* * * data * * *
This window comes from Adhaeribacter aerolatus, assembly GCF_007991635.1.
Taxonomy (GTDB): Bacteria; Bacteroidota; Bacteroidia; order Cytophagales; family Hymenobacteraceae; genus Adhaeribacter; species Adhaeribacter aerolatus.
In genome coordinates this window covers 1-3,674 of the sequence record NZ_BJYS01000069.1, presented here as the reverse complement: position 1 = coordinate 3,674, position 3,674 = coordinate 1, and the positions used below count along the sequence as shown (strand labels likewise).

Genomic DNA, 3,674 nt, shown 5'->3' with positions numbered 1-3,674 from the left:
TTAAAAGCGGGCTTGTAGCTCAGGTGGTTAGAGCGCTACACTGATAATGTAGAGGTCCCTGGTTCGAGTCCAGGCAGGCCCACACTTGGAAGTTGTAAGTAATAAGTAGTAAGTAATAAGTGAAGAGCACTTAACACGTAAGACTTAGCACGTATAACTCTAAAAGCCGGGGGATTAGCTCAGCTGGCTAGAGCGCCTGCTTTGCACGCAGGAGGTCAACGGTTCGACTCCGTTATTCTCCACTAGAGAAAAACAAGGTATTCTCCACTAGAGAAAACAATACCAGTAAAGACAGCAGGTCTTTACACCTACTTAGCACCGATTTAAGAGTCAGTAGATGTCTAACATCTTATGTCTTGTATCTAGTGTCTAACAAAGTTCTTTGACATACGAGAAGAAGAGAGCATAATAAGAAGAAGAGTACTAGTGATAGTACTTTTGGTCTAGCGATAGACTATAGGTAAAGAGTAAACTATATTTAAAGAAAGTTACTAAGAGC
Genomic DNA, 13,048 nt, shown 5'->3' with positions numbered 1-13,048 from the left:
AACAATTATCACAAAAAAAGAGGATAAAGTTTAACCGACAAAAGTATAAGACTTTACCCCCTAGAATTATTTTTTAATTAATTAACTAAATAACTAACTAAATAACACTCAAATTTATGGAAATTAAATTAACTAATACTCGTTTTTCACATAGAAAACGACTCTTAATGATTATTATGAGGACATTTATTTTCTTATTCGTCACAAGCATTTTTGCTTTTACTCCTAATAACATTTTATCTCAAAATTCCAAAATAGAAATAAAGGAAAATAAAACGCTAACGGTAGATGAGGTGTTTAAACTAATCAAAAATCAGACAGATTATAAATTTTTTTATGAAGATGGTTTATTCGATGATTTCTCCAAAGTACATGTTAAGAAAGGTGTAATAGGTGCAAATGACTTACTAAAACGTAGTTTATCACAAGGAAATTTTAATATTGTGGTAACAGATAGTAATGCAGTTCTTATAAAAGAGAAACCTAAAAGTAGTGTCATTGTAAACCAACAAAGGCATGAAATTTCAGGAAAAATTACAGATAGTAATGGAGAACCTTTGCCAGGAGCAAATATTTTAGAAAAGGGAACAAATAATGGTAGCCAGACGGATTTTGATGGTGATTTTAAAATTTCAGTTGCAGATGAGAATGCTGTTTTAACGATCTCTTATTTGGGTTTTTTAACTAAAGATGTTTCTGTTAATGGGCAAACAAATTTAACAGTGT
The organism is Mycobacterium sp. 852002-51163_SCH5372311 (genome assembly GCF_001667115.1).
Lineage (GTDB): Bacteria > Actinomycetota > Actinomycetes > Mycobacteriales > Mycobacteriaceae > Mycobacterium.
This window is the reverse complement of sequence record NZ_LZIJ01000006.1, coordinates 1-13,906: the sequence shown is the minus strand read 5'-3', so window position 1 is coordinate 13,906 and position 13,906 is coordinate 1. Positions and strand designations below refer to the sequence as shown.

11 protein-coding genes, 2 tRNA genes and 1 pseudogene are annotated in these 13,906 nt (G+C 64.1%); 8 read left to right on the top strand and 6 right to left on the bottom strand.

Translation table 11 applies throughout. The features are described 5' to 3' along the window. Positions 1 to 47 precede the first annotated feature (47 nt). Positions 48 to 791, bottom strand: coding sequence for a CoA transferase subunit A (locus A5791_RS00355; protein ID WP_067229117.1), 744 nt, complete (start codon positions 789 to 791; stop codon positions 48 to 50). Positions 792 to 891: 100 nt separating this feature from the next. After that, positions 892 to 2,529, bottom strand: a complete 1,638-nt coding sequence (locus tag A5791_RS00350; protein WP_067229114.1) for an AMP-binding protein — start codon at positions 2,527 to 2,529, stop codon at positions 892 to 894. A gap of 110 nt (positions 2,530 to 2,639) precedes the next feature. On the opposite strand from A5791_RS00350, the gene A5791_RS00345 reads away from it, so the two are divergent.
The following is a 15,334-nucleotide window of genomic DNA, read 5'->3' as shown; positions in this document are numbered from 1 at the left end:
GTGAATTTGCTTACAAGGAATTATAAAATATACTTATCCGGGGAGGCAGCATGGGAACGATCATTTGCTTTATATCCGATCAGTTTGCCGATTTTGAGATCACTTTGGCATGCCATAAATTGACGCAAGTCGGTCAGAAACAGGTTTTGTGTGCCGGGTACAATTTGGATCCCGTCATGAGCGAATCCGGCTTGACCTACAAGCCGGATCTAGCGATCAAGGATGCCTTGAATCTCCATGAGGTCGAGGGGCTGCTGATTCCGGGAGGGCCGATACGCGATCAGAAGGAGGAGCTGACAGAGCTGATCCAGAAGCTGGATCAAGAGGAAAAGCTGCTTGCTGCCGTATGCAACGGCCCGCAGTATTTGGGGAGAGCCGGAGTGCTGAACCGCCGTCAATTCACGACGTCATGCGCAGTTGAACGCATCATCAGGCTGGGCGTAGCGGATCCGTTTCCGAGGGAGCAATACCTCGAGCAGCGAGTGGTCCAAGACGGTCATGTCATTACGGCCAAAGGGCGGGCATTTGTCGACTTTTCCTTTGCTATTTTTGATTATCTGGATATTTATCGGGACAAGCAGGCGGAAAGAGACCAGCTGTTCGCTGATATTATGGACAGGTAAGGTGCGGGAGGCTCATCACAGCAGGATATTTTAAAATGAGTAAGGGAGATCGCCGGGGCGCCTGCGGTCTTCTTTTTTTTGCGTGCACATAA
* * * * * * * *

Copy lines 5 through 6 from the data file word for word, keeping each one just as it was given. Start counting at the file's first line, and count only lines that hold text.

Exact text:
TTAAAAGCGGGCTTGTAGCTCAGGTGGTTAGAGCGCTACACTGATAATGTAGAGGTCCCTGGTTCGAGTCCAGGCAGGCCCACACTTGGAAGTTGTAAGTAATAAGTAGTAAGTAATAAGTGAAGAGCACTTAACACGTAAGACTTAGCACGTATAACTCTAAAAGCCGGGGGATTAGCTCAGCTGGCTAGAGCGCCTGCTTTGCACGCAGGAGGTCAACGGTTCGACTCCGTTATTCTCCACTAGAGAAAAACAAGGTATTCTCCACTAGAGAAAACAATACCAGTAAAGACAGCAGGTCTTTACACCTACTTAGCACCGATTTAAGAGTCAGTAGATGTCTAACATCTTATGTCTTGTATCTAGTGTCTAACAAAGTTCTTTGACATACGAGAAGAAGAGAGCATAATAAGAAGAAGAGTACTAGTGATAGTACTTTTGGTCTAGCGATAGACTATAGGTAAAGAGTAAACTATATTTAAAGAAAGTTACTAAGAGC
Genomic DNA, 13,048 nt, shown 5'->3' with positions numbered 1-13,048 from the left: